I appreciate the thoughts and if people think highly of me then that’s great, but it’s not something that I have an opinion on. For me it’s so far away. I mean, they are coaches for two of the biggest clubs in the world, they are amongst the very best coaches in the world. Their careers are far away from where my everyday life is and it’s not like I go to work or started my coaching career thinking: I want to be as good as Klopp or Thomas! I started and I am doing the job now because I like it and I have certain qualities that fit well with coaching and I like to work with people. I am not here because I am coming to the office every day and saying: This is a step on the way to getting here or there. No, I am enjoying the moment and know exactly why I’m here and that’s the most important thing for me. This comparison is a bit far-fetched and not that relevant for me personally.

Why do you think Mainz have such a history of producing successful coaches?

Maybe I’m the wrong one to ask! Christian Heidel would be the better one to explain it, because he experienced it and made a lot of the coaching decisions. I think that Christian plays a very central role in why it is possible, because he has a certain talent for spotting good coaches but at the same time he also gives a them lot of responsibility. He lets them be who they are and doesn’t step over the boundaries and gives a lot of support. For me it has been a very important thing to have Christian there always supporting me and even when we have lost games or things aren’t going right or I have made the wrong decisions, I have always felt the support from the club and especially from him. It’s most of all eyeing the talent and also letting the talent express itself and giving him the space, he needs to get the best out of what he can do. Also allowing coaches, as he did with Klopp, with Thomas Tuchel, with Martin Schmidt, with Sandro Schwarz, with me, to make the mistakes we make. I think early in a career it’s normal, but those mistakes are also essential in getting better and Mainz is a platform where a coach is given the freedom to sometimes make mistakes without being knocked on the head and maybe also getting fired.

What was your greatest moment as a Bundesliga player?

I mean, when you get asked these questions you don’t have to think much about it, because it should be the first experience that comes to mind. The first game I played when I came to Germany was against Schalke with Ebbe Sand. He was a great Danish striker who played for Schalke, but also the Danish national striker. He was a great guy! I played against him after only two days in Germany and that was a great experience for me. Of course, when we got promoted form the second league to the first league here at the Bruchweg, it was a very special feeling. Winning away to Bayern, where I scored a legendary own goal. Winning seven games in a row and in those seven games we won away against Bayern. That’s some of the things that come to mind that are special for me.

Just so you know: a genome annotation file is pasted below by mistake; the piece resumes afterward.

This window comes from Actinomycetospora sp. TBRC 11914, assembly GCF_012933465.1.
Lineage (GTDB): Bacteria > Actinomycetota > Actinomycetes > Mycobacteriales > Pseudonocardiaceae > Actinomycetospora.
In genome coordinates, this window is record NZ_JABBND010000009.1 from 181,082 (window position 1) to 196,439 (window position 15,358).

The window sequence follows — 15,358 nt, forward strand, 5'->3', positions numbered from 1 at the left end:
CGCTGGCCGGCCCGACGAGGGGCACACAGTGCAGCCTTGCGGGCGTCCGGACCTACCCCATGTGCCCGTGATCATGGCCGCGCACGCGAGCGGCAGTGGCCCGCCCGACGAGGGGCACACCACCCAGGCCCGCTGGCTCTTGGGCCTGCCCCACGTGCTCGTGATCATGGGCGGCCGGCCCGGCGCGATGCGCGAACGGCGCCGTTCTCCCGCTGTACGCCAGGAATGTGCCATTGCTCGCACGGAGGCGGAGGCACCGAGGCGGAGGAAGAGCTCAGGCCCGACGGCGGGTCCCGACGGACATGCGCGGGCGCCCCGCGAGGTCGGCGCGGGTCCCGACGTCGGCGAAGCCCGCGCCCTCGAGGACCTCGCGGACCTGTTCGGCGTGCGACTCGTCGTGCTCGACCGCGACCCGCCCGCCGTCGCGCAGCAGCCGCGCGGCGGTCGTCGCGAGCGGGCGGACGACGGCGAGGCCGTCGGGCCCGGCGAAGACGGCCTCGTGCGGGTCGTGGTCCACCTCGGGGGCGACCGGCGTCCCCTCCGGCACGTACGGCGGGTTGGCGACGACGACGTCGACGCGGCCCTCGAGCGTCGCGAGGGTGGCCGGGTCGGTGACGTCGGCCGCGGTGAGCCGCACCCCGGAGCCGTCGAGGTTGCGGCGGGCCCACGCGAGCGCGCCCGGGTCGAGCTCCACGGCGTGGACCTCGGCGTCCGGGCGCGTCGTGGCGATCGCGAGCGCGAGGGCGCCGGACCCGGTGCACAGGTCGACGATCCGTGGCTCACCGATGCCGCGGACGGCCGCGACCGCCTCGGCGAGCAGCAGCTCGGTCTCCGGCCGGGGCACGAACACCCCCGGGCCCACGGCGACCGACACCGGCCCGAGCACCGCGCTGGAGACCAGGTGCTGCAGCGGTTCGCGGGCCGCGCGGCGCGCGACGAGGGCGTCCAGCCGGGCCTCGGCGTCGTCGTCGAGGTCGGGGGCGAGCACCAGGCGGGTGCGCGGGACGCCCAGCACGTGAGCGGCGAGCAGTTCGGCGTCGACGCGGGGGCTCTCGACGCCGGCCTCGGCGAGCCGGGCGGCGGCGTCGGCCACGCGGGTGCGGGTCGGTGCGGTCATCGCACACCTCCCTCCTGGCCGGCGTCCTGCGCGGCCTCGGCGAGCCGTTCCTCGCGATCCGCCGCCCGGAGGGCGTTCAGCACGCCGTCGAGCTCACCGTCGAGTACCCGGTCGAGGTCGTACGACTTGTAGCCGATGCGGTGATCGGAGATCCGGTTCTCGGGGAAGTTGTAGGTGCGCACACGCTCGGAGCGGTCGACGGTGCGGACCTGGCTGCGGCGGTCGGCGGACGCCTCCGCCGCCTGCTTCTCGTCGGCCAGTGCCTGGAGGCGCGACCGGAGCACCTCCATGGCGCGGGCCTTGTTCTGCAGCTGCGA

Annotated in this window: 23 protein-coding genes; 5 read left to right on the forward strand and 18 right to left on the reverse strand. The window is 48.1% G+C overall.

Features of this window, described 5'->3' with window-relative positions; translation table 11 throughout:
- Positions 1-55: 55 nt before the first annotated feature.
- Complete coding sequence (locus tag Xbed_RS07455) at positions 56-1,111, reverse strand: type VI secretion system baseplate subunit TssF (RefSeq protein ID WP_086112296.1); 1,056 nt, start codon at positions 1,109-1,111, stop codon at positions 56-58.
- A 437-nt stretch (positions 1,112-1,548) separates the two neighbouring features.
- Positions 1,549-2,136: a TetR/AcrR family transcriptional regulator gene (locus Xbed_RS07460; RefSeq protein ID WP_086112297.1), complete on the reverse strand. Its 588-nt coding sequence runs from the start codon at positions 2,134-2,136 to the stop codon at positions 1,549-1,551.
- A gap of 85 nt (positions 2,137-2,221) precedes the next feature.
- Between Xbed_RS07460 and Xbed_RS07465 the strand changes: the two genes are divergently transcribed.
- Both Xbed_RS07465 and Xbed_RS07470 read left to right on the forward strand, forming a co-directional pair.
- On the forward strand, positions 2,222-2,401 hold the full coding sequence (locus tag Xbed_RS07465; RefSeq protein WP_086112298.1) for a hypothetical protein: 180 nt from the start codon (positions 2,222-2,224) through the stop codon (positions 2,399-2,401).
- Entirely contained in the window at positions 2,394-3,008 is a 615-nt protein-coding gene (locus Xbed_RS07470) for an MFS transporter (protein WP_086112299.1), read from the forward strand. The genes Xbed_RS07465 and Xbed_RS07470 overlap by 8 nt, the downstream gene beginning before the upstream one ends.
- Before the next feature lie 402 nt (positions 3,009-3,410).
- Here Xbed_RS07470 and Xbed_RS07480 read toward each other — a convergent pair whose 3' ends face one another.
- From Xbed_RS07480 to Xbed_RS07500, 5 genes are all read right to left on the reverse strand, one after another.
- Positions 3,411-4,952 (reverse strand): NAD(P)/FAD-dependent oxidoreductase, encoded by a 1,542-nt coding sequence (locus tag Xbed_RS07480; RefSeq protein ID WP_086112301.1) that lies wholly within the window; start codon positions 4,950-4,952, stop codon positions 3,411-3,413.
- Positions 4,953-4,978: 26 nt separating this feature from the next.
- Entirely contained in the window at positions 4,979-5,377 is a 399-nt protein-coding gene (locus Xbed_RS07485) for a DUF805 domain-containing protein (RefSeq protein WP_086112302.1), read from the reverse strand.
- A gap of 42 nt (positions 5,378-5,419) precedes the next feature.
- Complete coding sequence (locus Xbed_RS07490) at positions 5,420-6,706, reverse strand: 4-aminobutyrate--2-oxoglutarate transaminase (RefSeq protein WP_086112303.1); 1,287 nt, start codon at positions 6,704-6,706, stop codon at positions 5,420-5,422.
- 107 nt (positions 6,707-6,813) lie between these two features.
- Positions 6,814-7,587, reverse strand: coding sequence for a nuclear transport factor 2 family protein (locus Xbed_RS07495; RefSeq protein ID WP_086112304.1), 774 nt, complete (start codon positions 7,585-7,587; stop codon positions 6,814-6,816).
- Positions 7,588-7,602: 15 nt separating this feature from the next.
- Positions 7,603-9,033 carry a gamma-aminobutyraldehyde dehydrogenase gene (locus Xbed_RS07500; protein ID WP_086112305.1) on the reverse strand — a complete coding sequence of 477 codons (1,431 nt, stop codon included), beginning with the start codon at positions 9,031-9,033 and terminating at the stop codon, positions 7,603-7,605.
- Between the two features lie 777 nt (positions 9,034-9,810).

You only ever scored one goal in a Mainz 05 kit. Do you remember it?

I actually have three Bundesliga goals, but I only scored one for Mainz. I remember that goal. It was a very scrappy goal where I hit it with my shin and it went in at the back post perhaps 30 centimetres from the line. A goal is a goal and I am glad I at least had one and we were able to win the game 1-0.

What is your greatest moment as a Bundesliga head coach?

It’s difficult to say what is the greatest moment. The most special moment, which I will keep with me for years to come is the first game of the season against Leipzig. We were without half the team and had only been training for two days and were playing against a very good Leipzig squad. It was the first game after we had had empty stadiums, so we had 10,000 people there and the atmosphere was amazing. We were able to win against all odds. Two of my assistant coaches were not there, so it was all chaos, but still we were able to muster up some kind of energy, so that day will stay very special for me.

What is the best experience of your life outside football?

In my life? I have to be the boring one and say that that was becoming a father to my three kids and meeting my wife and these things. Those are the moments that defined my life and who I am now. Everybody who is apparent knows that children change everything. It is not always that easy, but when you become a parent, you change forever and that is also what happened to me.

What would you have done if professional football hadn’t worked out for you?

That’s a big question, no? Until late in my career I thought I was not going to continue in football, I was actually a bit fed up with the whole world of football. I thought you should do something else. You have other qualities and you should try other things in life. I had no clear idea in mind of what I wanted to do. What I did know was that I like to work with people. I have said in other interviews that I imagined I would have become some kind of teacher, because I also think that working with young people is very interesting. Trying to guide them in their life and passing on some experience. Those are things that I could see myself in, but I don’t know. I don’t know at the end of the day if I would have gone and been a teacher, but that’s what springs to mind when I think about what could have happened had I not been sitting in this chair.”

What do you make of American Football?

Most of all I am an NFL fan because I have a favourite team. I don’t have a lot of favourite teams around in football or anywhere else, but the San Francisco 49ers are my team. They have been since I was a young boy and visited family in San Francisco when I was 10 or 11. I have always followed the team. Now I am fortunate that they are doing so well. The fascinating thing about the sport is that it is quite different to football. You have five seconds of extremely intense action and then there is often a commercial break for four minutes. I can understand why some people get annoyed by that, but there is a lot of detail in the sport and it’s very interesting when you put a bit of time into it and know how the sport works. You also see some of the craziest athletes in the world. So fast, so strong – athletes in every sense of the word. It’s just spectacular. It’s a spectacular sport.

Do you have a special relationship with your Danish player Marcus Ingvartsen?

Of course! It’s a bit different because we are both from the same country and we can talk in our native language, so that changes everything a bit. Unfortunately, Marcus hasn’t been able to play at his best level over the last couple of months. That’s what I am most sorry about. He will bounce back, and I will help Marcus get back to peak performance. Indeed, we are both from the same country so it would be strange if we didn’t have some sort of special relationship.